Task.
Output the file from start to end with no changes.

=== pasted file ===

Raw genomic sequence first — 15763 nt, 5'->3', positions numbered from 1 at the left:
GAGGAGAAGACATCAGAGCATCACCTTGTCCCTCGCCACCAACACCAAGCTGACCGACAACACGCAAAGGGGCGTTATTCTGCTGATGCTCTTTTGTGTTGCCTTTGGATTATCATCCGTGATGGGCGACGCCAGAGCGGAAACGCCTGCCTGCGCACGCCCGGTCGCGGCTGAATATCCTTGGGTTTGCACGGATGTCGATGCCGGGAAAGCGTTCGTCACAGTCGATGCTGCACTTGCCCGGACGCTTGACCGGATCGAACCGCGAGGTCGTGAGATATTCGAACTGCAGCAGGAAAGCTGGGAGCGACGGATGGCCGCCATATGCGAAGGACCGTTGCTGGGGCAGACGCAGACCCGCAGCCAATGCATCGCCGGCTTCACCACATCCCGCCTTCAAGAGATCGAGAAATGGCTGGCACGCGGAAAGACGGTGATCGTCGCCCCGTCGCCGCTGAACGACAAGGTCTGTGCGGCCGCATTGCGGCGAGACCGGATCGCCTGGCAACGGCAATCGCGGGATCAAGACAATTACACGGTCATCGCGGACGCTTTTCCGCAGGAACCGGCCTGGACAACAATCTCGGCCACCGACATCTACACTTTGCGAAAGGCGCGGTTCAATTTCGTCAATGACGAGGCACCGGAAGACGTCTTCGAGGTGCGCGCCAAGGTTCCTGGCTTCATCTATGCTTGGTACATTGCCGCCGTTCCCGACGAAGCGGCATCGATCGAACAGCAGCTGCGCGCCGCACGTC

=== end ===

Raw genomic sequence first — 15763 nt, 5'->3', positions numbered from 1 at the left:
GAGGAGAAGACATCAGAGCATCACCTTGTCCCTCGCCACCAACACCAAGCTGACCGACAACACGCAAAGGGGCGTTATTCTGCTGATGCTCTTTTGTGTTGCCTTTGGATTATCATCCGTGATGGGCGACGCCAGAGCGGAAACGCCTGCCTGCGCACGCCCGGTCGCGGCTGAATATCCTTGGGTTTGCACGGATGTCGATGCCGGGAAAGCGTTCGTCACAGTCGATGCTGCACTTGCCCGGACGCTTGACCGGATCGAACCGCGAGGTCGTGAGATATTCGAACTGCAGCAGGAAAGCTGGGAGCGACGGATGGCCGCCATATGCGAAGGACCGTTGCTGGGGCAGACGCAGACCCGCAGCCAATGCATCGCCGGCTTCACCACATCCCGCCTTCAAGAGATCGAGAAATGGCTGGCACGCGGAAAGACGGTGATCGTCGCCCCGTCGCCGCTGAACGACAAGGTCTGTGCGGCCGCATTGCGGCGAGACCGGATCGCCTGGCAACGGCAATCGCGGGATCAAGACAATTACACGGTCATCGCGGACGCTTTTCCGCAGGAACCGGCCTGGACAACAATCTCGGCCACCGACATCTACACTTTGCGAAAGGCGCGGTTCAATTTCGTCAATGACGAGGCACCGGAAGACGTCTTCGAGGTGCGCGCCAAGGTTCCTGGCTTCATCTATGCTTGGTACATTGCCGCCGTTCCCGACGAAGCGGCATCGATCGAACAGCAGCTGCGCGCCGCACGTC